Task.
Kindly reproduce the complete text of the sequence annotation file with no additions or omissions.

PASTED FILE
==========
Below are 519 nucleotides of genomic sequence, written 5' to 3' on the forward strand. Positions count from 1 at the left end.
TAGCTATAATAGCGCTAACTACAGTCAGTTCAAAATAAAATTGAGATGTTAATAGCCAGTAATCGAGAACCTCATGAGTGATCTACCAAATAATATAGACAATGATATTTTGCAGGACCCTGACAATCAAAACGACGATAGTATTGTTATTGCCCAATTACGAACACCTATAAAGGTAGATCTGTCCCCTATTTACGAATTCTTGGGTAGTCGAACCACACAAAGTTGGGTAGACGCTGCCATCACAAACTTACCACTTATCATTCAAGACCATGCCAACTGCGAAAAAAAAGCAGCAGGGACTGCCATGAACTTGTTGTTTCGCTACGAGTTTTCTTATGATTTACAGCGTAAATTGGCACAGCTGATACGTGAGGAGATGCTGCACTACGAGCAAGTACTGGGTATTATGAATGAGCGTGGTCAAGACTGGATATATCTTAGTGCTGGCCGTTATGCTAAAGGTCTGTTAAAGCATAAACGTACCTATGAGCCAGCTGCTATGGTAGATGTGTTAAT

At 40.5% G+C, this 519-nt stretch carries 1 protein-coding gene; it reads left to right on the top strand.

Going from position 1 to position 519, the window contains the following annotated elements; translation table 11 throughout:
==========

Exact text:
Below are 519 nucleotides of genomic sequence, written 5' to 3' on the forward strand. Positions count from 1 at the left end.
TAGCTATAATAGCGCTAACTACAGTCAGTTCAAAATAAAATTGAGATGTTAATAGCCAGTAATCGAGAACCTCATGAGTGATCTACCAAATAATATAGACAATGATATTTTGCAGGACCCTGACAATCAAAACGACGATAGTATTGTTATTGCCCAATTACGAACACCTATAAAGGTAGATCTGTCCCCTATTTACGAATTCTTGGGTAGTCGAACCACACAAAGTTGGGTAGACGCTGCCATCACAAACTTACCACTTATCATTCAAGACCATGCCAACTGCGAAAAAAAAGCAGCAGGGACTGCCATGAACTTGTTGTTTCGCTACGAGTTTTCTTATGATTTACAGCGTAAATTGGCACAGCTGATACGTGAGGAGATGCTGCACTACGAGCAAGTACTGGGTATTATGAATGAGCGTGGTCAAGACTGGATATATCTTAGTGCTGGCCGTTATGCTAAAGGTCTGTTAAAGCATAAACGTACCTATGAGCCAGCTGCTATGGTAGATGTGTTAAT

At 40.5% G+C, this 519-nt stretch carries 1 protein-coding gene; it reads left to right on the top strand.

Going from position 1 to position 519, the window contains the following annotated elements; translation table 11 throughout: